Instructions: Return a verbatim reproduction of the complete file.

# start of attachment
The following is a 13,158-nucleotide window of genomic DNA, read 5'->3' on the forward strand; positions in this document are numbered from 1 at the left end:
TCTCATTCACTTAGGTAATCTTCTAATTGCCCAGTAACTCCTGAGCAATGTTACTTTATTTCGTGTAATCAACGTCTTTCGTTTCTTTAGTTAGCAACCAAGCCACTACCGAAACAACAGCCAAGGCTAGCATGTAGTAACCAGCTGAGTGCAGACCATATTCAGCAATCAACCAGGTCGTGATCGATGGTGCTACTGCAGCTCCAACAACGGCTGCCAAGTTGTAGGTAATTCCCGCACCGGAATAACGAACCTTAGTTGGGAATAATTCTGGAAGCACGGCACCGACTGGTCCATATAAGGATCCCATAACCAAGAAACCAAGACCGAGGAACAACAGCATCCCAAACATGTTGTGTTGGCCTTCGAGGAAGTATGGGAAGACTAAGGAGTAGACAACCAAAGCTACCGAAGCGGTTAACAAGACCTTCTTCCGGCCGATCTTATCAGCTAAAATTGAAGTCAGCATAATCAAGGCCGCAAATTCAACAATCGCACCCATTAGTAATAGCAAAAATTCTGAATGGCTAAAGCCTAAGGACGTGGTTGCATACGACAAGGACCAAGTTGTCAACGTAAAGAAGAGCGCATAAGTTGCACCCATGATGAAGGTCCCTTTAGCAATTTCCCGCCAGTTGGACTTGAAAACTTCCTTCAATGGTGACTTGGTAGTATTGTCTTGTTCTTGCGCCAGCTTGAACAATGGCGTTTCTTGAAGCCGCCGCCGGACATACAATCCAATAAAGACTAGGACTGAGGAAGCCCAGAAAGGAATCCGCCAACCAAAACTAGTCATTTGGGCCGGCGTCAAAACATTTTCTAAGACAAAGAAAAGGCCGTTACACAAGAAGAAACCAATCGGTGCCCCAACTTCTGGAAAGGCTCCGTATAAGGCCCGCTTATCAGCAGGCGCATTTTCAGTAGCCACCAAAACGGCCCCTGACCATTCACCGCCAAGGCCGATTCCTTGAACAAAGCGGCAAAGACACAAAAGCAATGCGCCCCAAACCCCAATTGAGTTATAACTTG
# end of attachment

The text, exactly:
The following is a 13,158-nucleotide window of genomic DNA, read 5'->3' on the forward strand; positions in this document are numbered from 1 at the left end:
TCTCATTCACTTAGGTAATCTTCTAATTGCCCAGTAACTCCTGAGCAATGTTACTTTATTTCGTGTAATCAACGTCTTTCGTTTCTTTAGTTAGCAACCAAGCCACTACCGAAACAACAGCCAAGGCTAGCATGTAGTAACCAGCTGAGTGCAGACCATATTCAGCAATCAACCAGGTCGTGATCGATGGTGCTACTGCAGCTCCAACAACGGCTGCCAAGTTGTAGGTAATTCCCGCACCGGAATAACGAACCTTAGTTGGGAATAATTCTGGAAGCACGGCACCGACTGGTCCATATAAGGATCCCATAACCAAGAAACCAAGACCGAGGAACAACAGCATCCCAAACATGTTGTGTTGGCCTTCGAGGAAGTATGGGAAGACTAAGGAGTAGACAACCAAAGCTACCGAAGCGGTTAACAAGACCTTCTTCCGGCCGATCTTATCAGCTAAAATTGAAGTCAGCATAATCAAGGCCGCAAATTCAACAATCGCACCCATTAGTAATAGCAAAAATTCTGAATGGCTAAAGCCTAAGGACGTGGTTGCATACGACAAGGACCAAGTTGTCAACGTAAAGAAGAGCGCATAAGTTGCACCCATGATGAAGGTCCCTTTAGCAATTTCCCGCCAGTTGGACTTGAAAACTTCCTTCAATGGTGACTTGGTAGTATTGTCTTGTTCTTGCGCCAGCTTGAACAATGGCGTTTCTTGAAGCCGCCGCCGGACATACAATCCAATAAAGACTAGGACTGAGGAAGCCCAGAAAGGAATCCGCCAACCAAAACTAGTCATTTGGGCCGGCGTCAAAACATTTTCTAAGACAAAGAAAAGGCCGTTACACAAGAAGAAACCAATCGGTGCCCCAACTTCTGGAAAGGCTCCGTATAAGGCCCGCTTATCAGCAGGCGCATTTTCAGTAGCCACCAAAACGGCCCCTGACCATTCACCGCCAAGGCCGATTCCTTGAACAAAGCGGCAAAGACACAAAAGCAATGCGCCCCAAACCCCAATTGAGTTATAACTTG